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The Toronto Raptors have a busy off-season ahead of them. With the NBA Draft and Free Agency quickly approaching, some big decisions must be made that will ultimately shape the future of the franchise.
One of the key off-season storylines is whether or not Gary Trent Jr. will continue to be a part of the Raptors’ young core going forward. This decision has been looming ever since he was acquired at the trade deadline, but the Raptors seem to have their eyes set on locking up Trent for the foreseeable future.
Since joining the Raps, there is no denying the immediate impact that Trent made on the team. He is a dynamic scoring threat with the ability to create his own shot off the dribble and hit from deep on catch and shoot opportunities. Along with a great amount of confidence and swagger, he has embraced his new role in such a short time, making Toronto fans excited to (hopefully) see him play in person next season.
One main area of concern for the Raptors this off-season will be to solidify their backcourt. A bunch of factors play into Trent’s contract decision, including the unrestricted free agent status of Kyle Lowry and the Raptors’ 2021 NBA Draft lottery spot.
Masai and the Raptors’ front office have to decide if they are willing to pay Gary Trent Jr. as the team aims to secure a solid starting shooting guard, along with more depth at this position.
Trent’s Current Status:
The Raptors gained a bit of relief when they brought in Trent back at the deadline in late March. Acquiring him in exchange for Norman Powell gave the Raps a younger player at the same position with a similar potential trajectory. On the financial side, the Raps were able to get rid of Powell’s unrestricted free agent status and avoid the desired raise Norm wanted along with it. The Raptors succeeded by acquiring a younger and cheaper shooting guard, allowing for more flexibility in the off-season in hopes that Trent would sign a long-term deal to stay in Toronto at an affordable price.
As it looks right now with Trent’s current contract status, he is a restricted free agent in the final year of his rookie deal from the Portland Trail Blazers. He is currently making an annual average salary of $1.3 million and will be looking for a pay raise with the Raptors this summer.
As a restricted free agent, Trent has an option to accept his current qualifying offer of $4.73 million. This would mean he carries out the rest of the 2021-22 season with Toronto but opts to test the waters as an unrestricted free agent in the 2022 off-season.
Last off-season, Trent decided to decline a contract extension with the Trail Blazers, refusing a maximum contract of $53.76 million over four years. At about $13.4 million per year, this is in a similar ballpark to what the Raptors would want to spend, with Trent projected to receive around the $15 million range in free agency.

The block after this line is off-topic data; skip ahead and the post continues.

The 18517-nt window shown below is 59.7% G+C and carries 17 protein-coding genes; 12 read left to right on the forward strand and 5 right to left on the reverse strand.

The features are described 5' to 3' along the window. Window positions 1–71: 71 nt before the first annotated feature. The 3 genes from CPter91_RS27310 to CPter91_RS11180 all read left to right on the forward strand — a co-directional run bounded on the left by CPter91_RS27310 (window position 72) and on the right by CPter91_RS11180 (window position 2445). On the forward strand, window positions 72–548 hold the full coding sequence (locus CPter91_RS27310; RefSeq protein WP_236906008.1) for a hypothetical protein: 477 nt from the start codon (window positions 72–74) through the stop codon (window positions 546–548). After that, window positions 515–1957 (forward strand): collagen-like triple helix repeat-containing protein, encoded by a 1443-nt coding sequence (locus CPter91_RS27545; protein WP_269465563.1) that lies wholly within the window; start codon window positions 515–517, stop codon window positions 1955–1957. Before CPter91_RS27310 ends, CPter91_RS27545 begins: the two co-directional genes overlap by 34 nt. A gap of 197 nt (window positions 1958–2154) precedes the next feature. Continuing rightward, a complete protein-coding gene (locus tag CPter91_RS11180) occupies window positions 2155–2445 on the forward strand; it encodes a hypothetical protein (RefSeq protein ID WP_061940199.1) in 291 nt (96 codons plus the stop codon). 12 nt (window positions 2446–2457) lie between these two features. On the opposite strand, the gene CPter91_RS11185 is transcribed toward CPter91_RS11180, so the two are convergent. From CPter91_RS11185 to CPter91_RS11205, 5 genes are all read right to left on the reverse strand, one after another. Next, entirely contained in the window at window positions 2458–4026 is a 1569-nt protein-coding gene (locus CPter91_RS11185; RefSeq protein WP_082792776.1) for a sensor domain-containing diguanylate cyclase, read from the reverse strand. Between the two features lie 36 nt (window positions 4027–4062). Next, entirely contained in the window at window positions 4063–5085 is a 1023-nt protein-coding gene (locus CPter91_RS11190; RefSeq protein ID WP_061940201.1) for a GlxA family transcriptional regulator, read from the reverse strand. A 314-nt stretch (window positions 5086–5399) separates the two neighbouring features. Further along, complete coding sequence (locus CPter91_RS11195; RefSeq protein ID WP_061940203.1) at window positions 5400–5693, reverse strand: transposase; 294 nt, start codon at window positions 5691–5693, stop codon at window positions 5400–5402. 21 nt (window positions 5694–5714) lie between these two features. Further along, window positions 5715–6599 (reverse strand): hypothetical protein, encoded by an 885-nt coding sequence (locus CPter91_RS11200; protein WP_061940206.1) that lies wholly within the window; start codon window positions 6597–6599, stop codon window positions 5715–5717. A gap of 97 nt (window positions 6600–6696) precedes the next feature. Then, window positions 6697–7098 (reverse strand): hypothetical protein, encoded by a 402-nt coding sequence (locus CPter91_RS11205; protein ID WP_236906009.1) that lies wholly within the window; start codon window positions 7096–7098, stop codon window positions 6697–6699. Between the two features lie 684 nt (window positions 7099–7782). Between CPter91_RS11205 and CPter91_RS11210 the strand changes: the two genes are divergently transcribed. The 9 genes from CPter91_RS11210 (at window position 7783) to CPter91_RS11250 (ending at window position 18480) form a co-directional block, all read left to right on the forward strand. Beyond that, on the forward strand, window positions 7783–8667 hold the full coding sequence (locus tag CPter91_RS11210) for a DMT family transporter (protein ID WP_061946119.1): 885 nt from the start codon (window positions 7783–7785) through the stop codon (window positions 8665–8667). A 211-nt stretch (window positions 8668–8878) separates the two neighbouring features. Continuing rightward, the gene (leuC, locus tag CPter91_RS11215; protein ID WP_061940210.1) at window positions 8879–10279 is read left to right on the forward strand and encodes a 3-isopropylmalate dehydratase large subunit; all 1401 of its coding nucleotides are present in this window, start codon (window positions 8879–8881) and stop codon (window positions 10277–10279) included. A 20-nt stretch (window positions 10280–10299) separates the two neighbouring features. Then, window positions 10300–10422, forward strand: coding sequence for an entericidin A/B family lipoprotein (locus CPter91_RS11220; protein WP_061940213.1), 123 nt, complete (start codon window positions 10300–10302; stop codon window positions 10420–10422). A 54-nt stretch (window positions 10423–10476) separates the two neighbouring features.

With this being said, having the restricted status on Trent’s free agency gives the Raptors some options. Being a restricted free agent allows the Raptors to match any offers that other teams may try to entice Trent with.
Potential teams interested in Gary Trent Jr.:
There have been speculations that some teams with enough salary cap room could send a larger offer to Trent. A couple teams to keep an eye on are:
- OKC Thunder – The Thunder have an abundance of space thanks to their front office completely revamping the team this past season. With a projected $52 million in cap space for the ’21-22 season, The Thunder could make a run at Trent to bring him along with their young team. However, unless the offer is really high, it seems unlikely that Trent would sign with a non-contender.
- Dallas Mavericks – On the flip side, the Mavericks are an up-and-coming team in the West with lots of potential in Luka Doncic. With Tim Hardaway Jr. hitting free agency as a UFA, and the Mavs having a projected cap space of up to $35.3 million, Dallas could also make its case to try to acquire a young sharpshooter like Trent.
Should the Raptors Pay?
Considering the lacklustre 2021 free agency market, the Raptors should try to pay Gary Trent Jr. at a projected annual salary of at most $15 million. The Powell trade was made in hopes that Trent would sign long-term for less than the cost of keeping Norm, and the Raptors should stick to this plan. Trent looks to be a solid long-term piece that the Raptors can build around in the future. Starting 15 of his 17 games played with the Raptors, Trent averaged 16.2 points per game, including a breakout 44 point career-high performance. After a game like that, he looked motivated to stay up North with Toronto.
With that being said, the fate of Trent’s future in Toronto may depend on the contract decision with Lowry and the Raptors’ draft strategy. As it stands now with projected mock drafts, the Raptors would select Keon Johnson at the seventh overall pick. The 19 year old freshman guard out of Tennessee could be another rookie project for the Raptors to invest in, however, experience at the position might be more beneficial for the team right now, as they already have young guards in Malachi Flynn and Jalen Harris.
The decision will ultimately be up to Trent and what he wants to do at the end of the day. At such a young age, he has the options for either long-term security with the Raptors or gambling on himself and his abilities for the future free agent market.